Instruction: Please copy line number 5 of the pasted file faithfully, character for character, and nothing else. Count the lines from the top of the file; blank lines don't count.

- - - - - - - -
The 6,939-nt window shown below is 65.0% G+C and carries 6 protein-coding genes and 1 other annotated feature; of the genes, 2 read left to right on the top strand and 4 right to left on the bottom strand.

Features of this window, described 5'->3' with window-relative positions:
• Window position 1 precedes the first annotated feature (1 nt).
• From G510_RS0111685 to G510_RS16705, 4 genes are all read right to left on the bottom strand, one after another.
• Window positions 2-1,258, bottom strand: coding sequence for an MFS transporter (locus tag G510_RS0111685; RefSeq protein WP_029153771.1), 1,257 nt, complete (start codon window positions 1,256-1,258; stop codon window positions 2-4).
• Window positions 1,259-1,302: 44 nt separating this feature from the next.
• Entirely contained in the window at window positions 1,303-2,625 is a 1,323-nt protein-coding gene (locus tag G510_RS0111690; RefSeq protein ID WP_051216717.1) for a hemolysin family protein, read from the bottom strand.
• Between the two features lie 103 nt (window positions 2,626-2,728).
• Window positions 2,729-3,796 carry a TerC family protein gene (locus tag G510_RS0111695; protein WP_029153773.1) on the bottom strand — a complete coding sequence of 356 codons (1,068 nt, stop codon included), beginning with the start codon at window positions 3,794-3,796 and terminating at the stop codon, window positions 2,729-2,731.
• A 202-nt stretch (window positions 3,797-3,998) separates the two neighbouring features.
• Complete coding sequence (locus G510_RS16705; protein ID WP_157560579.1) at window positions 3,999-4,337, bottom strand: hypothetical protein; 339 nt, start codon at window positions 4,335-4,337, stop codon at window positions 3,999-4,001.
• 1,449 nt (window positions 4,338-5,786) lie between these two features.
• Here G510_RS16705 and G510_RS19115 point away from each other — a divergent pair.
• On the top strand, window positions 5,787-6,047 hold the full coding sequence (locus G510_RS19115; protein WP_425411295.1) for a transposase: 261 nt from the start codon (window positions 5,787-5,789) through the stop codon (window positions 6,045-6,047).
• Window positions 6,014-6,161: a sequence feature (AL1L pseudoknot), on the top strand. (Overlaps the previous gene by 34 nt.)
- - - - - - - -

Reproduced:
• Window positions 2-1,258, bottom strand: coding sequence for an MFS transporter (locus tag G510_RS0111685; RefSeq protein WP_029153771.1), 1,257 nt, complete (start codon window positions 1,256-1,258; stop codon window positions 2-4).